From the Archive

Healthcare As Harbinger

Mario Morino, Chairman of the Morino Institute, highlights his lessons from healthcare

Healthcare in America is a mess in many respects. The unsustainable rise in costs. The substandard care for so many Americans. The continuing “Animal House” food fight over Obamacare. But one of the very best places to look for insights on how to nurture a data-informed performance culture is, you guessed it, healthcare.

Health is a decade or more ahead of human services, education, the environment, and many other social-sector fields.

Why? For one thing, there’s a lot of money in healthcare. Well-funded institutions like research hospitals can afford to invest in collecting data and using it to improve their performance.

But more important than the dollars are the major shifts in mindset I’m seeing within the best in healthcare — as  a result of both external and internal motivators.

In terms of external motivators, almost every healthcare institution in America now operates in a financial environment that is increasingly linking dollars to performance—that is, to patient outcomes. The reporting of health outcomes has been required for years, but we’re now seeing the dawn of an age in which those outcomes have a direct impact on healthcare providers’ bottom line. For example, hospitals now have a strong incentive to reduce the number of patients who unexpectedly return to the hospital after being released. Hospitals that have excessive “readmission rates” are now seeing their Medicaid and Medicare payments reduced.

I serve as a director of the Cleveland Clinic. Not a meeting goes by without a detailed presentation of our performance. I’m also on the Clinic’s Safety, Quality, and Patient Experience Committee, in which board directors and physicians alike delve into the institution’s performance and learn of the numerous efforts to change culture, create safer settings, and continually improve. All of this has been brought into very clear focus as a result of new federal rules tying payments to outcomes.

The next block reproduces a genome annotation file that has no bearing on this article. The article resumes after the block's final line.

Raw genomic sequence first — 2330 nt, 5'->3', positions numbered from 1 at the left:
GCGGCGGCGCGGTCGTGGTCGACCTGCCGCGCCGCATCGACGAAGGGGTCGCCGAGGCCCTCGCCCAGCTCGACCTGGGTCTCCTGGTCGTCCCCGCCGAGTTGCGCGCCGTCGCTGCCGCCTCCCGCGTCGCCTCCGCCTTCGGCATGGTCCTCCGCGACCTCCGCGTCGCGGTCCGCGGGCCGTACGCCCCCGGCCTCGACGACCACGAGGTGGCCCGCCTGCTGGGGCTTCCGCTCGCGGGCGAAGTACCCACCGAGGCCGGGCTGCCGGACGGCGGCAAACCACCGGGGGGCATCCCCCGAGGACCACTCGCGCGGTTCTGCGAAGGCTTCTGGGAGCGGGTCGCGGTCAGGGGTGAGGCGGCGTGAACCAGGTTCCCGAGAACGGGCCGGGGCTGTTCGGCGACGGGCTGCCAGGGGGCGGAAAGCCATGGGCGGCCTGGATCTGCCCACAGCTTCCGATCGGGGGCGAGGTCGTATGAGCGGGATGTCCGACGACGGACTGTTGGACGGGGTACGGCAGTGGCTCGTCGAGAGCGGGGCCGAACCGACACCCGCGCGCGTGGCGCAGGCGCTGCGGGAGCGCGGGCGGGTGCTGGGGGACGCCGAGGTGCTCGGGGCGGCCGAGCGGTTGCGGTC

But even in similar institutions operating under the same incentives and rules, there are very wide differences in performance. What’s the differentiator? Usually it is whether the institution’s executives have an intrinsic desire to figure out how they can keep improving care for those who are, quite literally, putting their lives in their hands.

I want to highlight two medical doctors in diverse settings who in different ways exemplify this type of leader. Dr. Jeffrey Brenner is the founder of the innovative Camden Coalition of Healthcare Providers. The light is already shining very brightly on Dr. Brenner; he is a recent recipient of the MacArthur Fellowship (aka “genius grant”). If you want to understand the data-driven performance mentality in less than three minutes, take a look at this short video.

And you can hear more from Dr Brenner here, in which he explains his work to improve care and cut costs in a part of the healthcare world that is anything but flush with resources.

The second high-performance pioneer is Dr. Delos “Toby” Cosgrove, the acclaimed heart surgeon and visionary CEO of the Cleveland Clinic, and someone I hold in high regard. Under Dr. Cosgrove’s leadership, the Clinic has become world renowned for achieving outstanding patient outcomes while caring for a high proportion of people with incredibly complex medical conditions. Dr. Cosgrove is the very definition of a “passionate, courageous, adaptive leader.” He and his whole leadership team are relentless in finding new ways to improve access, quality, and safety of healthcare—while reducing costs and fostering even greater empathy for the patients the Clinic serves.

Those of us who care deeply about education, human services, the environment, the arts, and other critical parts of the social sector have much to learn from these leaders. We know that external mandates can drive improvements and also negative unintended consequences. So why not seek health leaders’ insights into what kind of public policies could help encourage a constructive focus on outcomes and performance in other parts of the social sector?  And, perhaps most important, why can’t we learn from health leaders how to tap internal incentives — including every leader’s innate desire to be the best he or she can be—to inspire leaders to use data combined with keen judgment to produce high performance and true impact.

Ultimately, the vast majority of the social sector will come under the kind of external pressures we see today in healthcare. Government and private funders will increasingly come to see that we simply don’t have a dollar to waste on efforts based primarily on noble intentions and wishful thinking. They will see that we need efforts built on a sound analysis of the problem or need, evidence-driven insights about how their activities can lead to the desired change, assessments to determine whether hard work is paying off, and a desire to keep getting better over time.

There’s no reason for social-sector leaders to wait. We see the handwriting on the wall. And we have good models — especially innovative, ahead-of-the-curve healthcare institutions — that can help us all learn and improve.


 

Mario Morino is Chairman of the Morino Institute, Co-Founder and Founding Chair of Venture Philanthropy Partners, and primary author of Leap of Reason: Managing to Outcomes in an Era of Scarcity (2011)